“The less the life there proves a counterpart of our earthly state of things, the more it
fires fancy and piques inquiry as to what it is.”
—Percival Lowell, Mars and Its Canals, 1906
Margaret Pezalla-Granlund’s exhibition Extramundane will explore the imaginative and expressive potential of modeling speculative landscapes: those unexplored places beyond what we can see, the places beyond our everyday world, the extramundane.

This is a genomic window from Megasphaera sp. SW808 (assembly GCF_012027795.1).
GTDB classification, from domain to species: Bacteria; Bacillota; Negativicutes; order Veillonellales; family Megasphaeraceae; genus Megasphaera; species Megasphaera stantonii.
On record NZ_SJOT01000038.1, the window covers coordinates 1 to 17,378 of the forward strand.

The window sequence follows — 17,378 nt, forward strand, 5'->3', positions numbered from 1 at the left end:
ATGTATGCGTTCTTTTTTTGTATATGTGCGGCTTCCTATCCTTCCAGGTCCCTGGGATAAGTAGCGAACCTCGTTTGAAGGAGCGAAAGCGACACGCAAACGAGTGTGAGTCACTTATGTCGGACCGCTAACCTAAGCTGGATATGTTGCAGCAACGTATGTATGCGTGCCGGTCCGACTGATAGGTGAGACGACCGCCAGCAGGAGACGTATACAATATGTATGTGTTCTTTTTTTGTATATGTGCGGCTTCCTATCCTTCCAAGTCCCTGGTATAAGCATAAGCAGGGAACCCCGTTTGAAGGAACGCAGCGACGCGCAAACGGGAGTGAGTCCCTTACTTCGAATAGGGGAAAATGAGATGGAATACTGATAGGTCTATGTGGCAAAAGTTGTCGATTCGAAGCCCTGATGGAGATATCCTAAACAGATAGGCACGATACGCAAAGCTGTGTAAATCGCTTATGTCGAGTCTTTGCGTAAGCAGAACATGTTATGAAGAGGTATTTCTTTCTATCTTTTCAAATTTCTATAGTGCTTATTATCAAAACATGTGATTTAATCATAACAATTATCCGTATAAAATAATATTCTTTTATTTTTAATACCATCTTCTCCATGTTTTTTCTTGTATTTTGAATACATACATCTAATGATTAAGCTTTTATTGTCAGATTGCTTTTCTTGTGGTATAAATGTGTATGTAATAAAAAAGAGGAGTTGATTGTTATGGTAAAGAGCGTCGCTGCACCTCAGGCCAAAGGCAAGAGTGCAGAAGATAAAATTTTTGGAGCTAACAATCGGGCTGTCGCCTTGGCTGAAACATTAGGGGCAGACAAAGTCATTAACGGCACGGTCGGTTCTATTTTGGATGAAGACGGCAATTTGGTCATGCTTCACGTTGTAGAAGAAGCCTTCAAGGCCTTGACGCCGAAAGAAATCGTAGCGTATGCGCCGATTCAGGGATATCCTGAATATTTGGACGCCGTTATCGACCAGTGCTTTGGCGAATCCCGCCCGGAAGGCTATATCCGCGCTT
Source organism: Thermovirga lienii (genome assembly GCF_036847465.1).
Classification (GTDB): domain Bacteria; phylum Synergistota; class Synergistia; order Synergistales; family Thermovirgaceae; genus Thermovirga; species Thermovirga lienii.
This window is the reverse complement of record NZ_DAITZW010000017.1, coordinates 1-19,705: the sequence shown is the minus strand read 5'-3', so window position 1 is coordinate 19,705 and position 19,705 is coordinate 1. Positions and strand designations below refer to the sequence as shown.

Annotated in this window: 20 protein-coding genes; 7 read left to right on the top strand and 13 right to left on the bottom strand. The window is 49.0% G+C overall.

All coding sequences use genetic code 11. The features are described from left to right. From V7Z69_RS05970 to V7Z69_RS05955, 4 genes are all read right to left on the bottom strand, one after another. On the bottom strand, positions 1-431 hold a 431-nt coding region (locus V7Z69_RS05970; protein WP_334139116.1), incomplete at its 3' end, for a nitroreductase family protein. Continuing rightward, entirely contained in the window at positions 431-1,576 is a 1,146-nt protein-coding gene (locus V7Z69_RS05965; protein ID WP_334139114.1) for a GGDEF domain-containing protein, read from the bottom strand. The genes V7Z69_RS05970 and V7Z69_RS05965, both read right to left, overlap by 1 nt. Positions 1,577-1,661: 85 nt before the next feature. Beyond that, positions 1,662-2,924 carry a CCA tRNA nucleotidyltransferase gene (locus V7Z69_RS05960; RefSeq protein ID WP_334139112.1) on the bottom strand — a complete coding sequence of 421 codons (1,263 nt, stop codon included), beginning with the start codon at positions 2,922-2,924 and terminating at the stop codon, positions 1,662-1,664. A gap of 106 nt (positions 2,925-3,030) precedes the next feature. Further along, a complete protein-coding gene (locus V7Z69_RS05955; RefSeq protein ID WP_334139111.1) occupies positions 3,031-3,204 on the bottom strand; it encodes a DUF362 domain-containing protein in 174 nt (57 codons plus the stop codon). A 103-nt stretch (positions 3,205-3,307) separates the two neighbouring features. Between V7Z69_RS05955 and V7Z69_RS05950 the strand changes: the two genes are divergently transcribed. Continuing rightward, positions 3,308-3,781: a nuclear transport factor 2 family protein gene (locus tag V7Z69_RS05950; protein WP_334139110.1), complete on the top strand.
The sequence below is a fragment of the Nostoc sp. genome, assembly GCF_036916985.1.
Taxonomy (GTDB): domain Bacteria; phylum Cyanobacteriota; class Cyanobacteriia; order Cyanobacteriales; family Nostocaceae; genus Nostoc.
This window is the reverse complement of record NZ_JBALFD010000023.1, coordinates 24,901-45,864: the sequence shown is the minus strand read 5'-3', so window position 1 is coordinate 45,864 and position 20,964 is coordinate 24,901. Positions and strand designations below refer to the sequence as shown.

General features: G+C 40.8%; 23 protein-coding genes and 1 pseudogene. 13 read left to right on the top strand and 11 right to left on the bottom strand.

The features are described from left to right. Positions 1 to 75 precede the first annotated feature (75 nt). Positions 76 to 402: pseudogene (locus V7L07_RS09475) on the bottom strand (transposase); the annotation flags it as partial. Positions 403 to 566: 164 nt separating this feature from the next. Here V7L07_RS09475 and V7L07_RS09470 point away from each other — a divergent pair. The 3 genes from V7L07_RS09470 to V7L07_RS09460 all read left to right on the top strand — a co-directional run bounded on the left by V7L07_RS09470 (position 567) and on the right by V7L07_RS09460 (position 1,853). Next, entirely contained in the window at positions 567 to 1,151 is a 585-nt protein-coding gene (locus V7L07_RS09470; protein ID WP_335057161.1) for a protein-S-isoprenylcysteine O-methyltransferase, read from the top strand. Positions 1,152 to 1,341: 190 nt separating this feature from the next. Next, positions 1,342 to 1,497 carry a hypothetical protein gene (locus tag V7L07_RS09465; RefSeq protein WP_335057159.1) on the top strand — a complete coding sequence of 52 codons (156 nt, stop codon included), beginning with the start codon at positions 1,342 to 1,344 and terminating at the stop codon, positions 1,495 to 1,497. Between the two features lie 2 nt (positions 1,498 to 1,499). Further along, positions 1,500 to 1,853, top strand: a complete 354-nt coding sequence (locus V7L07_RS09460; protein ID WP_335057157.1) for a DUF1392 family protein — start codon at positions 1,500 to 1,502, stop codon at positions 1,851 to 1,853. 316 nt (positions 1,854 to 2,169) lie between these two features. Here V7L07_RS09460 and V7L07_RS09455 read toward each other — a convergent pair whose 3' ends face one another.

The American astronomer Percival Lowell popularized the theory of the Martian Canals through his books, including Mars and Its Canals, in which he imagines the citizens of the dying planet working in harmony to engineer a system of planet-wide canals to carry water from the shrinking polar ice caps. Today, one hundred years after Lowell was widely discredited, amateur scientists still scrutinize images of Mars for evidence of an advanced civilization. We are inspired and moved by our desire to discover something extraordinary. What if we could see beneath the surface of Mars? What if we could model the wondrous things just beyond our ability to see?